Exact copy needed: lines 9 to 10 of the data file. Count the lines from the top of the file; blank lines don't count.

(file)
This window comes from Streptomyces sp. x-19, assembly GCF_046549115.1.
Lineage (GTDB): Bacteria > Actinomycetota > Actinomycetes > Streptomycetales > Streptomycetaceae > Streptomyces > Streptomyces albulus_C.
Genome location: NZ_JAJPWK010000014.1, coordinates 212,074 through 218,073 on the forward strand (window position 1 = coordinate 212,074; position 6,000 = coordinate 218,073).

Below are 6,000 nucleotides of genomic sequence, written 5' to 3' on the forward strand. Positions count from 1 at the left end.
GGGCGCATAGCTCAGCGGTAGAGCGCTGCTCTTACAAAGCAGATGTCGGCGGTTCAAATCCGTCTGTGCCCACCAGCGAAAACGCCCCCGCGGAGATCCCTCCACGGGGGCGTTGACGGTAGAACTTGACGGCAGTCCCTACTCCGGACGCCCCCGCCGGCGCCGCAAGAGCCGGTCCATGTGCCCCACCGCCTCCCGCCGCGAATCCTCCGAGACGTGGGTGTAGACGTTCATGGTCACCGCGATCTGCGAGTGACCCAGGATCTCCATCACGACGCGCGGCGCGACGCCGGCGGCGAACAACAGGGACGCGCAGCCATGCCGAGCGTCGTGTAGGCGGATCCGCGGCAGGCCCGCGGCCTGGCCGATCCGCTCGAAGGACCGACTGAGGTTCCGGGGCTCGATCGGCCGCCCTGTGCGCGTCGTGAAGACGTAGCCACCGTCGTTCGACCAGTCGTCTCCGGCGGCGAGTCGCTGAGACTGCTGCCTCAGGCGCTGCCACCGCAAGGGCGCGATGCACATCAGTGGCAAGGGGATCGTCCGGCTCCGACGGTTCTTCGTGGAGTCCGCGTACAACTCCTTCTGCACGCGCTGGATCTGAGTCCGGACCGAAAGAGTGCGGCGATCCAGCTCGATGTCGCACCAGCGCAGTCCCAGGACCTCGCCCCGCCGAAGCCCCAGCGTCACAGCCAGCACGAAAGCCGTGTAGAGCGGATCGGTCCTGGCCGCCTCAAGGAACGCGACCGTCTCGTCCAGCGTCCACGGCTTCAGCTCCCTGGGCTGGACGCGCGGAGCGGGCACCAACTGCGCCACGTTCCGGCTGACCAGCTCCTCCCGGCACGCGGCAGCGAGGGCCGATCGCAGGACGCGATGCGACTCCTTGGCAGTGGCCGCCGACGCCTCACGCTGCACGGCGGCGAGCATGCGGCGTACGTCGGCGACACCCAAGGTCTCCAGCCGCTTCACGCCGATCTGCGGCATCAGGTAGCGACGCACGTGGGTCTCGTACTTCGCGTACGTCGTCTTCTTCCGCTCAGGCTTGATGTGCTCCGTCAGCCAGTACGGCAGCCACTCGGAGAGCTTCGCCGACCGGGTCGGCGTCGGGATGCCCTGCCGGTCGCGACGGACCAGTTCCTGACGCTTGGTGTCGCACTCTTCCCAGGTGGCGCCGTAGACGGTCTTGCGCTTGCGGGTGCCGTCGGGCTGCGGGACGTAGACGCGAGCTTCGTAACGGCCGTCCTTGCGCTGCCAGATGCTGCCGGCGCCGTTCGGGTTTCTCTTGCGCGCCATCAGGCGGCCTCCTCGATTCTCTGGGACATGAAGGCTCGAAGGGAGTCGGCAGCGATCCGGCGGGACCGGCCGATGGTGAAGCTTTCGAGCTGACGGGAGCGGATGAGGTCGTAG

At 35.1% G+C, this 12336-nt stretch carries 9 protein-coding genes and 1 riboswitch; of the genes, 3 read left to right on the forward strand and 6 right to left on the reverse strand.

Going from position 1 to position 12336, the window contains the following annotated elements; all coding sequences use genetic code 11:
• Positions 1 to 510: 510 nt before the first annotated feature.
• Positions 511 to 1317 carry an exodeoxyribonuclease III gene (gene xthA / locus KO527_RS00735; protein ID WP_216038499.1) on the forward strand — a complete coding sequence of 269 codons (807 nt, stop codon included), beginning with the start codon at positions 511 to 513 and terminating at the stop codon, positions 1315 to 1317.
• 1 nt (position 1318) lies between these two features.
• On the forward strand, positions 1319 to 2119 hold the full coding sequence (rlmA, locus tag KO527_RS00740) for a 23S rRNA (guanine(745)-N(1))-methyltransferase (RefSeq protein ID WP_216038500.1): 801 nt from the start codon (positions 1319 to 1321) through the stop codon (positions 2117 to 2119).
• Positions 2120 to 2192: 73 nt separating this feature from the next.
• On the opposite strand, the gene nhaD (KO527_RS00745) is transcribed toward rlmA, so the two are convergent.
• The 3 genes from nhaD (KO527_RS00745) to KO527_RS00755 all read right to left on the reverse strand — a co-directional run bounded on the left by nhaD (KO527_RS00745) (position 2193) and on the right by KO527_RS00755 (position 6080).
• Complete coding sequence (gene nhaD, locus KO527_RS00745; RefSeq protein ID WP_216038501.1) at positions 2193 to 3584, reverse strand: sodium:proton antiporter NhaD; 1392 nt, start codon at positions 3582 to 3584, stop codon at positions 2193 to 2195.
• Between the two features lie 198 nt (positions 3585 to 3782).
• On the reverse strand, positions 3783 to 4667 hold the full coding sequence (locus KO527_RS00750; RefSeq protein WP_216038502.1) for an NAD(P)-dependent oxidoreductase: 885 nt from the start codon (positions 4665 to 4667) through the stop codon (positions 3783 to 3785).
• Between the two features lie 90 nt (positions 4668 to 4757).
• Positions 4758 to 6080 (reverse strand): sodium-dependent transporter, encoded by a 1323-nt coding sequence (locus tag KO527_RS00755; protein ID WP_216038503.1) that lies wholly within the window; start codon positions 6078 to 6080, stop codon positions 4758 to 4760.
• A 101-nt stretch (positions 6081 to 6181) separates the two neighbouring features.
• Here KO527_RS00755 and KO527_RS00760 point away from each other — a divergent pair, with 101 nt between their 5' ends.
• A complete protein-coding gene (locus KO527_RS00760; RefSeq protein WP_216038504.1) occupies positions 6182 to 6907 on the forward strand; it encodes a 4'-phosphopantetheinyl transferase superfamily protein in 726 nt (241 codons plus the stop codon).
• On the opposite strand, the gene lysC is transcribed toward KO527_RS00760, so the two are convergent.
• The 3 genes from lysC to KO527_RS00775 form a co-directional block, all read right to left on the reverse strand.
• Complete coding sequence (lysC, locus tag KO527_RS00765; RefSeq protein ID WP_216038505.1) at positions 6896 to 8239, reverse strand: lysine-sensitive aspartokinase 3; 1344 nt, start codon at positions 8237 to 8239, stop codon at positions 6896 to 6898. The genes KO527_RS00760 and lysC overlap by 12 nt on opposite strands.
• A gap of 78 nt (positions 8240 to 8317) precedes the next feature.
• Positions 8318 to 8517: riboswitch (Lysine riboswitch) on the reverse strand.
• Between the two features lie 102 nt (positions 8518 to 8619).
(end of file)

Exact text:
• Positions 511 to 1317 carry an exodeoxyribonuclease III gene (gene xthA / locus KO527_RS00735; protein ID WP_216038499.1) on the forward strand — a complete coding sequence of 269 codons (807 nt, stop codon included), beginning with the start codon at positions 511 to 513 and terminating at the stop codon, positions 1315 to 1317.
• 1 nt (position 1318) lies between these two features.